No Space For White Spaces?


Initial testing by the Federal Communications Commission (FCC) has
resulted in a thumbs down for prototype devices designed to exploit the
empty spectrum between television channels.

Technology companies such as Microsoft and Google hope to use these
interference buffer zones, known as “white spaces,”
to develop both licensed and unlicensed
wireless devices and services. Licensed use could include delivering
wireless broadband.


Free, unregulated spectrum is currently used by garage-door openers, baby monitors, microwave ovens, remote controls
and, increasingly, wireless LANs.


“Prototype white space devices submitted to the commission for initial
evaluation do not consistently sense or detect TV broadcast or wireless
microphone signals,” a new FCC report states.


According to the report, the first prototype was “generally unable” to
sense wireless microphones while the second device delivered mixed results.


Despite the disappointing results, the FCC said it was still open to the
possibilities of using white space spectrum. “The devices we have tested
represent an initial effort, and do not necessarily represent the full
capabilities that might be developed with sufficient time and
resources,” the report states.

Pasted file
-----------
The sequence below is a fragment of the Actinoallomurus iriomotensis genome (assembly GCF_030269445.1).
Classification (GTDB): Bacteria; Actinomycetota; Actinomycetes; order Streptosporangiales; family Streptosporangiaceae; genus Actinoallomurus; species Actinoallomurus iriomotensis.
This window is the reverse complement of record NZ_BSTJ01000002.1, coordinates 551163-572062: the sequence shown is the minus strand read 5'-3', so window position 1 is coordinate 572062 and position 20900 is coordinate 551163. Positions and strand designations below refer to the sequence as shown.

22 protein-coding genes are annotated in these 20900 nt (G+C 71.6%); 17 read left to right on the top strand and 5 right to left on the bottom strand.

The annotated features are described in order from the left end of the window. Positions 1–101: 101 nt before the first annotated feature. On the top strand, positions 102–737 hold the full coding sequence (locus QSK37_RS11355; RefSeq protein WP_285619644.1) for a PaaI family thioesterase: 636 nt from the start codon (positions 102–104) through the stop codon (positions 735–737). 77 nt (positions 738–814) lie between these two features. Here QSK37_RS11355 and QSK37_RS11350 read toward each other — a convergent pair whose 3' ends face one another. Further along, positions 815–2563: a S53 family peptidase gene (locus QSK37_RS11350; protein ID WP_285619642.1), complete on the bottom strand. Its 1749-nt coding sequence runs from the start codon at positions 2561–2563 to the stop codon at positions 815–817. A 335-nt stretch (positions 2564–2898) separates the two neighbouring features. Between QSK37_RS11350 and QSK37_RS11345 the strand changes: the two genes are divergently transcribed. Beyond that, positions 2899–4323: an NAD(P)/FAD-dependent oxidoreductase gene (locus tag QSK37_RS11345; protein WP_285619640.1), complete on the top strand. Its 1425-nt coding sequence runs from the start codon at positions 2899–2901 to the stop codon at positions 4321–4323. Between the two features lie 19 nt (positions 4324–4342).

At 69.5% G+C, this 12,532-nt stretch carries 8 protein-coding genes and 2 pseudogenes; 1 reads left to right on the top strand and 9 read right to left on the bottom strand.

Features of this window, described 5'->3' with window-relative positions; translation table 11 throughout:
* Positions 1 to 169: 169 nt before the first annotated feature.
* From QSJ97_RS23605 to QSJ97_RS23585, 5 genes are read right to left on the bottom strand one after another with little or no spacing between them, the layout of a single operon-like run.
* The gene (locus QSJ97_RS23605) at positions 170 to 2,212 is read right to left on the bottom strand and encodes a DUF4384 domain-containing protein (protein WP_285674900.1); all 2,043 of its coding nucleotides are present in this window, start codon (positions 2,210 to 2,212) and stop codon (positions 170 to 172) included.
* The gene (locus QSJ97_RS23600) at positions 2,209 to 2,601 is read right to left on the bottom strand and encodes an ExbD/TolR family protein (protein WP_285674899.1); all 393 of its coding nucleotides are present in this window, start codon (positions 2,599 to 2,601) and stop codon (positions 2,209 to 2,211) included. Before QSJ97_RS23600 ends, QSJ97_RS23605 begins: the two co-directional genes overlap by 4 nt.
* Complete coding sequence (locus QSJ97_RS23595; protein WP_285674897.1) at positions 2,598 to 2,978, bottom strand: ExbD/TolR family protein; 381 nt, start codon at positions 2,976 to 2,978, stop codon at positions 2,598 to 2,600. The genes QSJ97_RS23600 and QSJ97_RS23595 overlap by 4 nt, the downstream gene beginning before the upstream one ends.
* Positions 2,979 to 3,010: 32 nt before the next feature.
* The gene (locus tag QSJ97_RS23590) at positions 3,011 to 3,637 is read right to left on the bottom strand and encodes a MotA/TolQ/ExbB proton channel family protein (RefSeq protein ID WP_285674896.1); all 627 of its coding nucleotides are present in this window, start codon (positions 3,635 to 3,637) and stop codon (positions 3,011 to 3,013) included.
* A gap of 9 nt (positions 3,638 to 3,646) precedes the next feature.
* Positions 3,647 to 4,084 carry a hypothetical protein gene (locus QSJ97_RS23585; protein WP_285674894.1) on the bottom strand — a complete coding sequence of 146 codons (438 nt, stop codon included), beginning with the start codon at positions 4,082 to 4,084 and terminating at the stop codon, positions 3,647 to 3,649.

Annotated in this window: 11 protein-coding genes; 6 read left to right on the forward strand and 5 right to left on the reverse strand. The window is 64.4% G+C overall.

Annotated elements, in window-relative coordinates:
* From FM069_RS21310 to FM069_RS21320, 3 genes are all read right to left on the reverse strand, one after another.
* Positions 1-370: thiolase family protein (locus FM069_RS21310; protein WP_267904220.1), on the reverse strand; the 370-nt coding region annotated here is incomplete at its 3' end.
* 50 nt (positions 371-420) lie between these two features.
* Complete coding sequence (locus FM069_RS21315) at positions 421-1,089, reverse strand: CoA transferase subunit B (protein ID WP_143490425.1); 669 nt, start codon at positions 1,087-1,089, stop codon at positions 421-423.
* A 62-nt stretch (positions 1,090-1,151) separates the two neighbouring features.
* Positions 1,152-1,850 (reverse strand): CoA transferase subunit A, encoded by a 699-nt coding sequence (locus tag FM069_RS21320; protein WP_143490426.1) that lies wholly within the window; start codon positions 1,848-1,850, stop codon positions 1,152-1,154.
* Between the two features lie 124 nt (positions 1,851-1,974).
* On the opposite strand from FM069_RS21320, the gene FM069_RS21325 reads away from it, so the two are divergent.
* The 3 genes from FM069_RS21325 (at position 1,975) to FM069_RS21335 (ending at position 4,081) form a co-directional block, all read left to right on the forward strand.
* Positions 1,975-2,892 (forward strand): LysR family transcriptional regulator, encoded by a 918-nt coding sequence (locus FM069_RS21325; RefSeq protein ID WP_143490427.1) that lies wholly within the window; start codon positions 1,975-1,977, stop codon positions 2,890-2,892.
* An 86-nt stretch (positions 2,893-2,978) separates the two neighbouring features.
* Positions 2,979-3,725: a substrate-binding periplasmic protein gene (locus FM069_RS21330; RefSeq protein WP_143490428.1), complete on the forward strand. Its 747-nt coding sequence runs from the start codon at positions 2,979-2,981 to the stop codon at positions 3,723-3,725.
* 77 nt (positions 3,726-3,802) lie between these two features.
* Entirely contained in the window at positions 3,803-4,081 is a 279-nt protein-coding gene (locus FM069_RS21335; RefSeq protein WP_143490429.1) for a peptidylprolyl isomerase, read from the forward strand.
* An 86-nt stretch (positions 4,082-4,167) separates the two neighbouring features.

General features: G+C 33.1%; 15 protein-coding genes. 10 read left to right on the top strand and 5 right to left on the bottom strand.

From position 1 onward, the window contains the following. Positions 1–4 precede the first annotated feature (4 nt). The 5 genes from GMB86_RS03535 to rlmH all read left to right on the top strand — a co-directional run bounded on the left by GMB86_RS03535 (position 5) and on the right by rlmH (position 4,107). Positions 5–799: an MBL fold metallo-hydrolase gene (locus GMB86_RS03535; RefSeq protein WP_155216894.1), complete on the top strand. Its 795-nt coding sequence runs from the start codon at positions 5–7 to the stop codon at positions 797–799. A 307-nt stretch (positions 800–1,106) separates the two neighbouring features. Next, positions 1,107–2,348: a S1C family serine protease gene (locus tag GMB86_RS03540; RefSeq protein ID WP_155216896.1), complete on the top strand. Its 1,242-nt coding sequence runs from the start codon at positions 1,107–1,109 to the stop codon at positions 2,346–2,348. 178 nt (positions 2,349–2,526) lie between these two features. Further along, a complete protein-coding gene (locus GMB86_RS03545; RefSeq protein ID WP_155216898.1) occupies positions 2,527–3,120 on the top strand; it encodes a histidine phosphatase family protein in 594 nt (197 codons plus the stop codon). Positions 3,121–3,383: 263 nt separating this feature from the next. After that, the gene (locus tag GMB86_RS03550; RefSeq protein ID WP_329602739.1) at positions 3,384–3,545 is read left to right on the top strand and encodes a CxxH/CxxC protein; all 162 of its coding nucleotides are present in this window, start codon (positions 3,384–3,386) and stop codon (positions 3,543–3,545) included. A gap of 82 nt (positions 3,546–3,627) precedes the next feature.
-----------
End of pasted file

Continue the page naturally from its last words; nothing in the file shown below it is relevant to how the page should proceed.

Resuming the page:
The White Spaces Coalition that includes Microsoft ,
Google , Dell and Intel
, among others, found hope in the FCC comments.


“Coalition members are encouraged that FCC engineers did not find fault
with our operating parameters and remain confident that unlicensed
television spectrum can be used without interference,” the group said in
a statement. “In fact in its report, the FCC stated that ‘the bench test
results indicate that under laboratory conditions, this device is
generally able to reliably detect DTV signals.”


The National Association of Broadcasters (NAB), which has long opposed
unlicensed use of white spaces, said the report supported their view.


“FCC testing results confirm what NAB…and others have long contended:
that the portable, unlicensed devices proposed by high-tech firms can’t
make the transition from theory to actuality without compromising
interference-free television reception,” NAB Executive Vice President
Dennis Wharton said in a statement.


Although broadcasters have allocated hundreds of megahertz of spectrum in
every U.S. television market, significant chunks are unused, serving as
buffers against interference from other channels. In Boston and Chicago,
for instance, almost 50 MHz is fallow.


The unused spectrum is considered ideal for wireless broadband because
the radio signals penetrate walls and other objects.

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